Domestic property is a unique commodity insofar as it is intrinsically linked to place. It is literally rooted to the place in which it was produced. In a physical sense, the consumer in this instance comes to the product (or commodity) rather than the product (or commodity) coming to the consumer. Generally speaking, in the past capitalists invested in the construction of new domestic properties or the purchase of existing domestic properties on the basis of their assessment of the market-expressed needs of the areas in the immediate vicinity of the properties concerned. Market-expressed needs in this sense operate as a kind of local micro-market where local characteristics that determine effective market demand can vary significantly from one area to another. This is apparent in the way in which London differs from its hinterland or more starkly the way in which Manchester might differ from a place like Oldham which, though only 5 miles away represents a world of difference.

Unlike other places in England where there are local populations that are wedded to their areas for family or community reasons London is mostly made up of an itinerant population. In places like Oldham young couples still prefer to live close to their parents and wider family and so will rent or buy homes in the same locality. As long as this constitutes the bulk of the property market the local prices will reflect the balance between what a landlord can charge and what the prospective tenant can afford. In many ways the property markets in such areas operate as a type of closed self-regulated system – as a kind of micro-market. Couples prefer to live locally and that impulse, provided it constitutes the determining factor in market-expressed demand, ensures that the price of housing continues to enable them to live locally. For that reason a two-bedroom house in Oldham can cost as little as £70,000 to buy and a month’s rent around £300. All of this could change however if the local characteristics change in a way that can influence the local property market – if the readily available stock of houses for some reason is suddenly diminished (the housing stock still reflects the days of its cotton industry when Oldham was one of the most affluent parts of the UK) or if affluent Mancunians, in sufficient numbers, found the difference in the price of property between Manchester and Oldham sufficient to overcome their antipathy to the place.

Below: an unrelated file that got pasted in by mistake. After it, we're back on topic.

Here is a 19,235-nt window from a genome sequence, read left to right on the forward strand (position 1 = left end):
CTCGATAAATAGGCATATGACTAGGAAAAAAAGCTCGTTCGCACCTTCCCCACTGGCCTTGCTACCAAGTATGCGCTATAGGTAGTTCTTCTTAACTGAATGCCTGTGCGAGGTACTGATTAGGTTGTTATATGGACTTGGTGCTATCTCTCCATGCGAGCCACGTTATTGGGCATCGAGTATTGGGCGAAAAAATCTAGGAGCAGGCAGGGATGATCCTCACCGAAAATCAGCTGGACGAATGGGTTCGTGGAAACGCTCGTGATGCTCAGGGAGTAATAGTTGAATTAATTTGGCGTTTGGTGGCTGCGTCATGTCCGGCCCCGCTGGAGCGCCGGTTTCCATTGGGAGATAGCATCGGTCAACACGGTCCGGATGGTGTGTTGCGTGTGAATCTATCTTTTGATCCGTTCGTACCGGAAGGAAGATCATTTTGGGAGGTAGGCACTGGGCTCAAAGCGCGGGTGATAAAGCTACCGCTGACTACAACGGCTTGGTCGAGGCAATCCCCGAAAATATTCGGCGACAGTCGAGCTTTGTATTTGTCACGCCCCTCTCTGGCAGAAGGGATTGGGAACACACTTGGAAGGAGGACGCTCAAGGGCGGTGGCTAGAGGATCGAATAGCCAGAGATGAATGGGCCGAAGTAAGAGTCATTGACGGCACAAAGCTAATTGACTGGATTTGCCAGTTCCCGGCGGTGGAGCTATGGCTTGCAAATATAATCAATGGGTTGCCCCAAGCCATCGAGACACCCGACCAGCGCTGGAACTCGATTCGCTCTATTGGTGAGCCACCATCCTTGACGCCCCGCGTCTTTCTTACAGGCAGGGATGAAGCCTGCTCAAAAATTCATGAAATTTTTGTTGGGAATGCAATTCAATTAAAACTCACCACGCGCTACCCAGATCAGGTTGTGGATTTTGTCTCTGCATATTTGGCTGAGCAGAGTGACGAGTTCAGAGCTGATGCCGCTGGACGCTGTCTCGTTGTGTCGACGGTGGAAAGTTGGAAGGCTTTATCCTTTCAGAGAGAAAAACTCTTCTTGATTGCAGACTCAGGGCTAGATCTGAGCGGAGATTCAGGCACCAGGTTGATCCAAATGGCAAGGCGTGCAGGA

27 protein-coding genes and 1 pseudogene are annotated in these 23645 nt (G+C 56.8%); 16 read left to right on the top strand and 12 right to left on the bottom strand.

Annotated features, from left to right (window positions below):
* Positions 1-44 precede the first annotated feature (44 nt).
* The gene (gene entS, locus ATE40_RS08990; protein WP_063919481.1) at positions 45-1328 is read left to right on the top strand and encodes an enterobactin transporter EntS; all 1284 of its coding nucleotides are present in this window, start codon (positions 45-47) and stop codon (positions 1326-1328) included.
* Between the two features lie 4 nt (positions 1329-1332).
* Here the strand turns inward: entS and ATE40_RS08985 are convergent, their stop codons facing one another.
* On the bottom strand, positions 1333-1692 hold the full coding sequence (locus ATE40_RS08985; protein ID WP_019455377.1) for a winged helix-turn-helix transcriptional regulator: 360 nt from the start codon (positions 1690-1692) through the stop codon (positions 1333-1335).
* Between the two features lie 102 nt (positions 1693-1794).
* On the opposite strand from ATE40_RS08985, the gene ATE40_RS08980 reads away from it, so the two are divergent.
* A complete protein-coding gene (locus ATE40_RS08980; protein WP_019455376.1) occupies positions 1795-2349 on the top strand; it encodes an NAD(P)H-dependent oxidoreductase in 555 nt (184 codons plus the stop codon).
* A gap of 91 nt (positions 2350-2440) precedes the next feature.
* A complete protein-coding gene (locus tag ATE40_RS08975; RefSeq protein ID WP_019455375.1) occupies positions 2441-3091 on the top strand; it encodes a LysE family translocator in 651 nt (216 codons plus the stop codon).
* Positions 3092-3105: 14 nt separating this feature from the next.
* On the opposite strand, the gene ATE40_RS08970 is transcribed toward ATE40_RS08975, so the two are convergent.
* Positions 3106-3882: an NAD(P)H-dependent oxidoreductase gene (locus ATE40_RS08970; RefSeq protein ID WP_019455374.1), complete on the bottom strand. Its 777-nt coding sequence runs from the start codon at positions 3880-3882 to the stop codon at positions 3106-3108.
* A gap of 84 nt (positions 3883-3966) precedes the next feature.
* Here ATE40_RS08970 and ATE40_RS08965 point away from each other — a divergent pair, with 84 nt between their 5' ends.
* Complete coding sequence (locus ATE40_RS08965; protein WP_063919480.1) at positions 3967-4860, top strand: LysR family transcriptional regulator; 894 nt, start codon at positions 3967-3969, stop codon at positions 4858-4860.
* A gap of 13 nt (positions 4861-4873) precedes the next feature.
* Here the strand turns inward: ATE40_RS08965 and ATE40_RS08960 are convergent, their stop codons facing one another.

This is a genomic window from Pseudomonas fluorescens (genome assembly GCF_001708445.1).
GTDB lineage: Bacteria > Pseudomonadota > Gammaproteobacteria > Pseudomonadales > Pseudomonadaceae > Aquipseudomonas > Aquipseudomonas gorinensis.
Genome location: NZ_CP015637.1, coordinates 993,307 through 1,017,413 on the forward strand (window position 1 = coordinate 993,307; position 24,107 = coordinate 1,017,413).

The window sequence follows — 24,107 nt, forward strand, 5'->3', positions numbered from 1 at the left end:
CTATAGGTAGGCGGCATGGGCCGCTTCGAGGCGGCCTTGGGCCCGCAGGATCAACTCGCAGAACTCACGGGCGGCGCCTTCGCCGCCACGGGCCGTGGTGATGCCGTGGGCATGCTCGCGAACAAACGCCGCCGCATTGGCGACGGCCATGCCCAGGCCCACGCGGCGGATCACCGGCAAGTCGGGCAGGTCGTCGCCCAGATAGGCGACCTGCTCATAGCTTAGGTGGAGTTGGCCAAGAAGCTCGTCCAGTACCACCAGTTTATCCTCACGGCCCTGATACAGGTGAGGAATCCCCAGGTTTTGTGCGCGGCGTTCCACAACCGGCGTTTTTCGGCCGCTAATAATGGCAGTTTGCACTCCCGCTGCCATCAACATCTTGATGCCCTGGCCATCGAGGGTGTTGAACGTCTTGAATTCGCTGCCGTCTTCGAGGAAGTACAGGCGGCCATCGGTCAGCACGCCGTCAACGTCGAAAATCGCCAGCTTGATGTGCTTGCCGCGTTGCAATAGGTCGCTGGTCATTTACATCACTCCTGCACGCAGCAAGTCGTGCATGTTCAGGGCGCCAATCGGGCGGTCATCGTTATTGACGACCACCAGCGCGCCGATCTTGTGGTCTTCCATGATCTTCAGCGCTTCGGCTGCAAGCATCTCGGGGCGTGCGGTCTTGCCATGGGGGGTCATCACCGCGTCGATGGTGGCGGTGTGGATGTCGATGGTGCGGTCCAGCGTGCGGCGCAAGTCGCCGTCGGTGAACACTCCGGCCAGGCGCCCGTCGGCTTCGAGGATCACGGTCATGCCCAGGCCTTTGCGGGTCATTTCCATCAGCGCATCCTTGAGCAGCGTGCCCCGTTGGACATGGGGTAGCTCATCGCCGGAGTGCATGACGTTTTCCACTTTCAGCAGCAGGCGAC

While the kind of micro-markets that are exemplified by Oldham at one time existed in parts of London (and south-east London was once one such area) this is no longer the case.

South-east London and rail policies.

I have already touched on the current property and rental prices being charged in this part of London but this is something that has only happened within the last generation. It was not always like this. Compared to the present the riverside along south-east London had traditionally been a relatively low-density area with docks and wharves dominating the topography. In their hey-day such places provided much employment not only directly in terms of dock-work but in the many ancillary activities catering for the many needs of the docks. Alongside the docks were the timber-yards, glass and bottle makers, coopers, granaries, ironsmiths, carpenter shops, engineering and machinery repair yards, scrap yards, coal-yards and small boat-building yards. As well as the activities that were directly related to the function of the docks there were also many businesses catering for the needs of the dockworkers and their families most of whom lived locally. Businesses such as bakers, outfitters, shoe-repairers, furniture-makers, grocers, butchers, newsagents and cafes were all reliant upon the business taken to them by the dockworkers and their families.